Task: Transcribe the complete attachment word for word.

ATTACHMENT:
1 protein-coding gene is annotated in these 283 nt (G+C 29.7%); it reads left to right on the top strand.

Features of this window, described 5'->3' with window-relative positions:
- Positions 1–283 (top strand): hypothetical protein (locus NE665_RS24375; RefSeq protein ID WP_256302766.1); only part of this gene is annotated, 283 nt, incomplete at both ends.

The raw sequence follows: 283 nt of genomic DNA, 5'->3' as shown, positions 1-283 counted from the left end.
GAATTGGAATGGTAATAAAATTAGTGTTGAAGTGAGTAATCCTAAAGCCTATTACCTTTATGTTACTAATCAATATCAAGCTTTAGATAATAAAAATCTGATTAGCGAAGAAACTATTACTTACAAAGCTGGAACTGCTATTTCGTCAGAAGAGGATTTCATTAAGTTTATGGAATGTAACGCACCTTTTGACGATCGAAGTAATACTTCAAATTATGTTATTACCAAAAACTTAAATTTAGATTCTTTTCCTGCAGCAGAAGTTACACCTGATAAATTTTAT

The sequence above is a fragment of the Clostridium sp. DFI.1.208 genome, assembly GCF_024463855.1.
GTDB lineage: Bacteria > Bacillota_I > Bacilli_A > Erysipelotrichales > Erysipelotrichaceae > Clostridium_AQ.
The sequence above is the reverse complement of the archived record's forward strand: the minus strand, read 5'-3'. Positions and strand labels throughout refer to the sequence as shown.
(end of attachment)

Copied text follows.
1 protein-coding gene is annotated in these 283 nt (G+C 29.7%); it reads left to right on the top strand.

Features of this window, described 5'->3' with window-relative positions:
- Positions 1–283 (top strand): hypothetical protein (locus NE665_RS24375; RefSeq protein ID WP_256302766.1); only part of this gene is annotated, 283 nt, incomplete at both ends.

The raw sequence follows: 283 nt of genomic DNA, 5'->3' as shown, positions 1-283 counted from the left end.
GAATTGGAATGGTAATAAAATTAGTGTTGAAGTGAGTAATCCTAAAGCCTATTACCTTTATGTTACTAATCAATATCAAGCTTTAGATAATAAAAATCTGATTAGCGAAGAAACTATTACTTACAAAGCTGGAACTGCTATTTCGTCAGAAGAGGATTTCATTAAGTTTATGGAATGTAACGCACCTTTTGACGATCGAAGTAATACTTCAAATTATGTTATTACCAAAAACTTAAATTTAGATTCTTTTCCTGCAGCAGAAGTTACACCTGATAAATTTTAT

The sequence above is a fragment of the Clostridium sp. DFI.1.208 genome, assembly GCF_024463855.1.
GTDB lineage: Bacteria > Bacillota_I > Bacilli_A > Erysipelotrichales > Erysipelotrichaceae > Clostridium_AQ.
The sequence above is the reverse complement of the archived record's forward strand: the minus strand, read 5'-3'. Positions and strand labels throughout refer to the sequence as shown.